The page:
Sirin Kale: Because it’s a truly demotic form of entertainment, in which ordinary people become stars. Also, because it's a genre that’s traditionally coded female, meaning that it’s often dismissed by men who can think nothing better of watching hours and hours of sport every weekend. 

“A lot of people maintain that reality TV is brain rot; it doesn't further your mind, or fill it with information. But then I think, it depends on what you see as education” – Pandora Sykes

What can reality TV tell us about our society and culture? 

Pandora Sykes: Reality TV touches almost every aspect of society, be it beauty, fashion, celebrity, dating, the home, politics – even farming, thanks to Kaleb Cooper. It tells us that a reality star can get into The White House. It tells us that a Calabasas family of five women can rewrite beauty ideals so that what women most want to be, now, is an ethnically ambiguous combination of tiny-waisted, big-bottomed and raven-haired.

Sirin Kale: I think a lot about how shows like Ex on the Beach demonstrate a really rancid streak of misogyny, or the restrictive beauty norms that see the female cast of Geordie Shore change their appearances beyond recognition with every successive series. I'm fascinated by the dating dynamics in Love Island and what this tells us about straight dating culture – and the racist norms it reinforces. And I think that Real Housewives is a fascinating portrayal of wealth, privilege, and anxieties around female ageing.

Where do you see the future of reality TV going?

Pandora Sykes: Well, it's not going anywhere as a format. It's true that shows like The Swan – a plastic surgery competition where women in their 30s would submit to upwards of 12 procedures – or Something About Miriam, would not be made now. It's also true that Simon Cowell would not get away with speaking to X Factor hopefuls like he did in the early 00s now.

The shows people love now are softer, sweeter, more optimistic. The aftercare has been prodigiously beefed up on shows like Love Island, where there is now 14 months of free support after you come off the show. And commissioners seem to be considering the moral implications of their shows, much more than they did in the early 00s, when it was a total gold rush and they were just throwing shit at the wall and seeing what sticks.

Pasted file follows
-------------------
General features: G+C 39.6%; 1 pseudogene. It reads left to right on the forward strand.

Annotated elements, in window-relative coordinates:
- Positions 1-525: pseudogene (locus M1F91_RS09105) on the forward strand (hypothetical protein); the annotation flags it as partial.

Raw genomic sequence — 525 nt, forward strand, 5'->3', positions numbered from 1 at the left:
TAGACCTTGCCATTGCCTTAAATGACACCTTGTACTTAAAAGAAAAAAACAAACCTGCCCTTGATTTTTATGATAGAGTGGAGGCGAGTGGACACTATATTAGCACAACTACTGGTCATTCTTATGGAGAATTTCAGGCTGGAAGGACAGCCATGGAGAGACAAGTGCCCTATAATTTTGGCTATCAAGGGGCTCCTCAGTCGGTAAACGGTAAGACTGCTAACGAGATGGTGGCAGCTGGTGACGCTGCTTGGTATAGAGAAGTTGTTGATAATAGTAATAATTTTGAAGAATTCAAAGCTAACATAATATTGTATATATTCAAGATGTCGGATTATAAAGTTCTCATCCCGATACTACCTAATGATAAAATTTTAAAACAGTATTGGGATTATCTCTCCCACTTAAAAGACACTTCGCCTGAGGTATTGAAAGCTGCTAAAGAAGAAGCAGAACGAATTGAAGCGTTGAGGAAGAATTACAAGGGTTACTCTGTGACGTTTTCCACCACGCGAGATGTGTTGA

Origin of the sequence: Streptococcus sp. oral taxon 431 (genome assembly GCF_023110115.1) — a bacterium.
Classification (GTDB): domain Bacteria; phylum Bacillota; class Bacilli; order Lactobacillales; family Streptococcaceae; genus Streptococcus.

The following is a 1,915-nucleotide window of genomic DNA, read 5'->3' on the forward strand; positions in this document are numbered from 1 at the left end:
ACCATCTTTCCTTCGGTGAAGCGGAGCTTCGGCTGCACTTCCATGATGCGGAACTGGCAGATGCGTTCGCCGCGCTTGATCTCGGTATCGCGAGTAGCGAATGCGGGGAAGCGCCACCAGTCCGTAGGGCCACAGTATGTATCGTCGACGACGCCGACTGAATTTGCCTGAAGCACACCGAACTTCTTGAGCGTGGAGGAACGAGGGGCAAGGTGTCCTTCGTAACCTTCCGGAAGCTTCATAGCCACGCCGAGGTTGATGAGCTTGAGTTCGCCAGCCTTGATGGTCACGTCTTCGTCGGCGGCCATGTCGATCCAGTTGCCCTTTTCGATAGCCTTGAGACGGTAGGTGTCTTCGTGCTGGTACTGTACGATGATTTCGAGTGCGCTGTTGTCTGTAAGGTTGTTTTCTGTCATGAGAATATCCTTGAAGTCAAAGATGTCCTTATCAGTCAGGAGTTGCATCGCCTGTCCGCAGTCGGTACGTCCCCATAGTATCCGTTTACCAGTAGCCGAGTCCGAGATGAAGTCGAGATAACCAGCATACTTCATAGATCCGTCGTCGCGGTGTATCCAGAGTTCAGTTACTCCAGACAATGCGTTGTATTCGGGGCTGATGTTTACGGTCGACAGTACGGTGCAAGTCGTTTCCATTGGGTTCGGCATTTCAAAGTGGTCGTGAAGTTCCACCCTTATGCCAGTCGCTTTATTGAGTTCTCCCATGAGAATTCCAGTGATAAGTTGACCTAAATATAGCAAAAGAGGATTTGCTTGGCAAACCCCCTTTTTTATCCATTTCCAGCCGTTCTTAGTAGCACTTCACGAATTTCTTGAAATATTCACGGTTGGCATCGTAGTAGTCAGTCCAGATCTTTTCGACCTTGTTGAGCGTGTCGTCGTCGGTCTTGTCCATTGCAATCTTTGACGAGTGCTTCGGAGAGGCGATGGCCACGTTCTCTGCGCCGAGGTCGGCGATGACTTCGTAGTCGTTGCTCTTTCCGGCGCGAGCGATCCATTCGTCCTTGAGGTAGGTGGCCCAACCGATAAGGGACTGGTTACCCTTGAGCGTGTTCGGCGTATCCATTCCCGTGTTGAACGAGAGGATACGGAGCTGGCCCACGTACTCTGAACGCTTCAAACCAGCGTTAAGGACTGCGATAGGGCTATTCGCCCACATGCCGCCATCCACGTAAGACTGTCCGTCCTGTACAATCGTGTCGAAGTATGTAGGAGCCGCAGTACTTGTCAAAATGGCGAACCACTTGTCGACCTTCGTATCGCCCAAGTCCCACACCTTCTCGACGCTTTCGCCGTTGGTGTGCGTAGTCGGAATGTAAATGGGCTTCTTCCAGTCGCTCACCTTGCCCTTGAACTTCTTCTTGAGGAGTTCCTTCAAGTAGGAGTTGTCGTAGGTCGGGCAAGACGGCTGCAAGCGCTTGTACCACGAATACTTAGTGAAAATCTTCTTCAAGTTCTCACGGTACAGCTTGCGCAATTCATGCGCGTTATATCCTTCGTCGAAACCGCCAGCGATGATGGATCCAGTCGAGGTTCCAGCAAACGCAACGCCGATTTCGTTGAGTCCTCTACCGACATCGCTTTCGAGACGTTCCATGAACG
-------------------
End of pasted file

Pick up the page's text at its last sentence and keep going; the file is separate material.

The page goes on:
Sirin Kale: Audiences have lost their taste for blood and for the most part don't like seeing contestants being manipulated or upset. I think we're also going to see a push towards the ‘authenticity’ that characterised the earlier days of the genres – audiences are tired of the aspiring influencers who flock to reality TV to turbocharge their careers, and would rather see more ‘normal people’ captured in unguarded moments, rather than the hyper-produced shows we're currently seeing a proliferation of. Also, just more reality TV in general.

What do you hope people will take away from the podcast?

Pandora Sykes: A big old nostalgia hit, of course. But more importantly, to consider the evolution of the genre, in the last two decades, and how it's changed the way we live now.

Sirin Kale: I hope that it makes viewers engage more critically with what they see on screens, and recognise how much it has been constructed. Very little reality TV really reflects reality, everything is edited, which is something viewers often lose sight of. I hope they think about the impact on participants, and use their consumer power to push for better safeguards for those who choose to go on reality shows.

And I hope they enjoy the podcast! It was such a privilege to work on, even if it meant making tough calls about which shows to include – we had to kill lots of our babies, as there are simply too many shows to be included. So please don't @ us if your favourite shows aren't there.

Unreal: A Critical History of Reality TV, is a new 10-part audio documentary for Radio 4 and BBC Sounds, written and presented by journalists Pandora Sykes and Sirin Kale. It launches on May 17.